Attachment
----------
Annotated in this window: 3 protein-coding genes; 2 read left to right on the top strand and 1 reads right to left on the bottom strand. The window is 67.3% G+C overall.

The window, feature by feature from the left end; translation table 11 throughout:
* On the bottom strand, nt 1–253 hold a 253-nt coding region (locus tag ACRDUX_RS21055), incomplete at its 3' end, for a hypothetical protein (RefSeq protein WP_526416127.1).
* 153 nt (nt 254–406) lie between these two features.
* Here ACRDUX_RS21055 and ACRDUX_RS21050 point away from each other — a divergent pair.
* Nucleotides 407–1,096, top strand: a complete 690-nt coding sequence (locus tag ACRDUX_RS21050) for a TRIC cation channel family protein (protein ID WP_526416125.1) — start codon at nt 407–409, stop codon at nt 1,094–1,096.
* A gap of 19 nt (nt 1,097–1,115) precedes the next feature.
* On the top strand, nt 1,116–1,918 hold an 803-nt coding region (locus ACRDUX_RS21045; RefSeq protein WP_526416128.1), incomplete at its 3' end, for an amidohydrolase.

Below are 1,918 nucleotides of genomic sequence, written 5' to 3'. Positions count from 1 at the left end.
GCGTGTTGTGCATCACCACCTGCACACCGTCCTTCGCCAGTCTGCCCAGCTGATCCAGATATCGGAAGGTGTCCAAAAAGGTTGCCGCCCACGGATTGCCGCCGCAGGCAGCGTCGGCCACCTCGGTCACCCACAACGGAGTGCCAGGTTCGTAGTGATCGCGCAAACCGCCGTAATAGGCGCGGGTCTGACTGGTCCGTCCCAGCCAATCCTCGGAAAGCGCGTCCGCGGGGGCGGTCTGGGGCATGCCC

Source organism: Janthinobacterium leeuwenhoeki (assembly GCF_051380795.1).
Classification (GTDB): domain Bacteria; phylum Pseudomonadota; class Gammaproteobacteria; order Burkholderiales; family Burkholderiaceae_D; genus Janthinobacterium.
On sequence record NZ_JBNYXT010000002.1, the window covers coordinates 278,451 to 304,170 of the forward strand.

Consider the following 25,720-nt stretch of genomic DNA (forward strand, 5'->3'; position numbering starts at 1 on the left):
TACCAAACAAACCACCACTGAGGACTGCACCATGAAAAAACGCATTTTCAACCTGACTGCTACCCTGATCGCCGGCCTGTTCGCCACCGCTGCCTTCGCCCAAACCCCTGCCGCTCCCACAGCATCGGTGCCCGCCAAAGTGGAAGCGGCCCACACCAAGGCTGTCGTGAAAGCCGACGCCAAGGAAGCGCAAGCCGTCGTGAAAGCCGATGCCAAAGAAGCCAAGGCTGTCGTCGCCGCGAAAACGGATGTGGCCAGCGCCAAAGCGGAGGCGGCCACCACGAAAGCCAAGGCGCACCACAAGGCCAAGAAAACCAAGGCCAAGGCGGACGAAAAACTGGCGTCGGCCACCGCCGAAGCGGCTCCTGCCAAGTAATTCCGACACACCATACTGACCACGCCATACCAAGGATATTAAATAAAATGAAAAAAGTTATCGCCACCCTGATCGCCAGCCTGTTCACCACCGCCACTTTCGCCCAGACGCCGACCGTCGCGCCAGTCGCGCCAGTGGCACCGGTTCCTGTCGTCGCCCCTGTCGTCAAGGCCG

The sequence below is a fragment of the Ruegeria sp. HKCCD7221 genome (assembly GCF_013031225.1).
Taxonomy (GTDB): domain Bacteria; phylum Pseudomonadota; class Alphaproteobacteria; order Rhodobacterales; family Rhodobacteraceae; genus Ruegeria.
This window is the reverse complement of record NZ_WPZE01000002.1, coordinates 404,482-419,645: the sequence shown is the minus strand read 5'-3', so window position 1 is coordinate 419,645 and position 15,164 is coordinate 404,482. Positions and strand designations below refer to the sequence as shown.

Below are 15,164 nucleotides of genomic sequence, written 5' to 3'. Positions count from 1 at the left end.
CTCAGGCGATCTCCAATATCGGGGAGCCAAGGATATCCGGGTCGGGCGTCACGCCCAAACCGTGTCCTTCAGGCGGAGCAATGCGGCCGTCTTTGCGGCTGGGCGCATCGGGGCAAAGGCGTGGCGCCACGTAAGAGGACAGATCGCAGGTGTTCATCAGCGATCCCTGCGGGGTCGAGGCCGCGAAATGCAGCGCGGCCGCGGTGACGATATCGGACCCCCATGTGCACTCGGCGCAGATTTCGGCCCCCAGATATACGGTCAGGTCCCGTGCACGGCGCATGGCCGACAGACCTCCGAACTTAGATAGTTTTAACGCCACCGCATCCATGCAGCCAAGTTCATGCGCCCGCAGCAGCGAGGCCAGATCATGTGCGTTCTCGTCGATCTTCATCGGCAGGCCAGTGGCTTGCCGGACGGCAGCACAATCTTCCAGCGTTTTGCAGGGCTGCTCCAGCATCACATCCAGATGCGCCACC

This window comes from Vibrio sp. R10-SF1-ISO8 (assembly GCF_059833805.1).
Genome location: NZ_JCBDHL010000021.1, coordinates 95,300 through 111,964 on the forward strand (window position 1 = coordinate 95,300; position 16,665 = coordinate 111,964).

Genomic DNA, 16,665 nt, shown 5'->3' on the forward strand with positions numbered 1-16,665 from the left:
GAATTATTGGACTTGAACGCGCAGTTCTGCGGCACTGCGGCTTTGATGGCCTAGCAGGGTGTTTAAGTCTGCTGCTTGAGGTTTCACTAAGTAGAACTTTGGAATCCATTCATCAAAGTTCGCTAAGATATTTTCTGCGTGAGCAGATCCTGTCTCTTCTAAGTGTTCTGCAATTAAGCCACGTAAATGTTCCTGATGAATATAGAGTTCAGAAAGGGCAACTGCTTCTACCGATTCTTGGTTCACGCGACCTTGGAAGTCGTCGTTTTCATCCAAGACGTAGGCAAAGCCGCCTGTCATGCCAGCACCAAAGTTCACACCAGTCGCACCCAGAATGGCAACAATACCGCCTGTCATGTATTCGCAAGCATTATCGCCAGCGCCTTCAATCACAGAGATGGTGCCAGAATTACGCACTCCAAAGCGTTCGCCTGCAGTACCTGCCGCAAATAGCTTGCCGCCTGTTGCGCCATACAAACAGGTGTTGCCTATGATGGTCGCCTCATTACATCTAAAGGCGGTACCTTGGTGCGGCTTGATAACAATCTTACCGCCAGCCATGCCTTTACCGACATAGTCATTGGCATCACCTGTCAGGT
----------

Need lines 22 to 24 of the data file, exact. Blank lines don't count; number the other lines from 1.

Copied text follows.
Genome location: NZ_JCBDHL010000021.1, coordinates 95,300 through 111,964 on the forward strand (window position 1 = coordinate 95,300; position 16,665 = coordinate 111,964).

Genomic DNA, 16,665 nt, shown 5'->3' on the forward strand with positions numbered 1-16,665 from the left:
GAATTATTGGACTTGAACGCGCAGTTCTGCGGCACTGCGGCTTTGATGGCCTAGCAGGGTGTTTAAGTCTGCTGCTTGAGGTTTCACTAAGTAGAACTTTGGAATCCATTCATCAAAGTTCGCTAAGATATTTTCTGCGTGAGCAGATCCTGTCTCTTCTAAGTGTTCTGCAATTAAGCCACGTAAATGTTCCTGATGAATATAGAGTTCAGAAAGGGCAACTGCTTCTACCGATTCTTGGTTCACGCGACCTTGGAAGTCGTCGTTTTCATCCAAGACGTAGGCAAAGCCGCCTGTCATGCCAGCACCAAAGTTCACACCAGTCGCACCCAGAATGGCAACAATACCGCCTGTCATGTATTCGCAAGCATTATCGCCAGCGCCTTCAATCACAGAGATGGTGCCAGAATTACGCACTCCAAAGCGTTCGCCTGCAGTACCTGCCGCAAATAGCTTGCCGCCTGTTGCGCCATACAAACAGGTGTTGCCTATGATGGTCGCCTCATTACATCTAAAGGCGGTACCTTGGTGCGGCTTGATAACAATCTTACCGCCAGCCATGCCTTTACCGACATAGTCATTGGCATCACCTGTCAGGT